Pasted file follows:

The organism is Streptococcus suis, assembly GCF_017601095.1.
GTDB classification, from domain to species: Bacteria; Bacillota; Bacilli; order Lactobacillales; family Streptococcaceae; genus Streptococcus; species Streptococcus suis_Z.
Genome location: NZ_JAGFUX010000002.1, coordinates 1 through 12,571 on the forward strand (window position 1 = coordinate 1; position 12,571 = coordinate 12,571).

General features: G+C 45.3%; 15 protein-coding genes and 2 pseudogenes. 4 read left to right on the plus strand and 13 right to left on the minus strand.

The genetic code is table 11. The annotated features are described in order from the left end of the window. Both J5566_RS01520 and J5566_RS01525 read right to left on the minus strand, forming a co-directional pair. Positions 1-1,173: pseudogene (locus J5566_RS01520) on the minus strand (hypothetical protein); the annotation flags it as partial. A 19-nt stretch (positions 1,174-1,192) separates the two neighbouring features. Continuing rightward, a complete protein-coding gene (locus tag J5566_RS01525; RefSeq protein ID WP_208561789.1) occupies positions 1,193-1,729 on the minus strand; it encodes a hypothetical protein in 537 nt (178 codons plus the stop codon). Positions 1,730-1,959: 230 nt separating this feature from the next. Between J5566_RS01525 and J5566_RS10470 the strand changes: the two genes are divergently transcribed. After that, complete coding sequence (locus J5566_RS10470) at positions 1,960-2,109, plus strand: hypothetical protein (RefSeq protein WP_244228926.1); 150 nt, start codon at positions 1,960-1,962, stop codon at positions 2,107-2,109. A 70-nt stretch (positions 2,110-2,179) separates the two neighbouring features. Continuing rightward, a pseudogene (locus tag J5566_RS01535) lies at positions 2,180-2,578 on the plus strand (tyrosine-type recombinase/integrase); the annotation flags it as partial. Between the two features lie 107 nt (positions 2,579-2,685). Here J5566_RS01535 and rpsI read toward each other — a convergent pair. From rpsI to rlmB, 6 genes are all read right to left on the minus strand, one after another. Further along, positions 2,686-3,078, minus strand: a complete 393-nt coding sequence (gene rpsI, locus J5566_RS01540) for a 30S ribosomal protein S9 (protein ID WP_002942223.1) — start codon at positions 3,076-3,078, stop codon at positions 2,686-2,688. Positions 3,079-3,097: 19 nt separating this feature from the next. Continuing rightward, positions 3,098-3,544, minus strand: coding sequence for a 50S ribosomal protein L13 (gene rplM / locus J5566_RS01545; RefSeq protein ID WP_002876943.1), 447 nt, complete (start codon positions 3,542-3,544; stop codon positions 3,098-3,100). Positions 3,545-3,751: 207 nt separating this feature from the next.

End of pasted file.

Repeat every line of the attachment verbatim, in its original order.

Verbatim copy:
The organism is Streptococcus suis, assembly GCF_017601095.1.
GTDB classification, from domain to species: Bacteria; Bacillota; Bacilli; order Lactobacillales; family Streptococcaceae; genus Streptococcus; species Streptococcus suis_Z.
Genome location: NZ_JAGFUX010000002.1, coordinates 1 through 12,571 on the forward strand (window position 1 = coordinate 1; position 12,571 = coordinate 12,571).

General features: G+C 45.3%; 15 protein-coding genes and 2 pseudogenes. 4 read left to right on the plus strand and 13 right to left on the minus strand.

The genetic code is table 11. The annotated features are described in order from the left end of the window. Both J5566_RS01520 and J5566_RS01525 read right to left on the minus strand, forming a co-directional pair. Positions 1-1,173: pseudogene (locus J5566_RS01520) on the minus strand (hypothetical protein); the annotation flags it as partial. A 19-nt stretch (positions 1,174-1,192) separates the two neighbouring features. Continuing rightward, a complete protein-coding gene (locus tag J5566_RS01525; RefSeq protein ID WP_208561789.1) occupies positions 1,193-1,729 on the minus strand; it encodes a hypothetical protein in 537 nt (178 codons plus the stop codon). Positions 1,730-1,959: 230 nt separating this feature from the next. Between J5566_RS01525 and J5566_RS10470 the strand changes: the two genes are divergently transcribed. After that, complete coding sequence (locus J5566_RS10470) at positions 1,960-2,109, plus strand: hypothetical protein (RefSeq protein WP_244228926.1); 150 nt, start codon at positions 1,960-1,962, stop codon at positions 2,107-2,109. A 70-nt stretch (positions 2,110-2,179) separates the two neighbouring features. Continuing rightward, a pseudogene (locus tag J5566_RS01535) lies at positions 2,180-2,578 on the plus strand (tyrosine-type recombinase/integrase); the annotation flags it as partial. Between the two features lie 107 nt (positions 2,579-2,685). Here J5566_RS01535 and rpsI read toward each other — a convergent pair. From rpsI to rlmB, 6 genes are all read right to left on the minus strand, one after another. Further along, positions 2,686-3,078, minus strand: a complete 393-nt coding sequence (gene rpsI, locus J5566_RS01540) for a 30S ribosomal protein S9 (protein ID WP_002942223.1) — start codon at positions 3,076-3,078, stop codon at positions 2,686-2,688. Positions 3,079-3,097: 19 nt separating this feature from the next. Continuing rightward, positions 3,098-3,544, minus strand: coding sequence for a 50S ribosomal protein L13 (gene rplM / locus J5566_RS01545; RefSeq protein ID WP_002876943.1), 447 nt, complete (start codon positions 3,542-3,544; stop codon positions 3,098-3,100). Positions 3,545-3,751: 207 nt separating this feature from the next.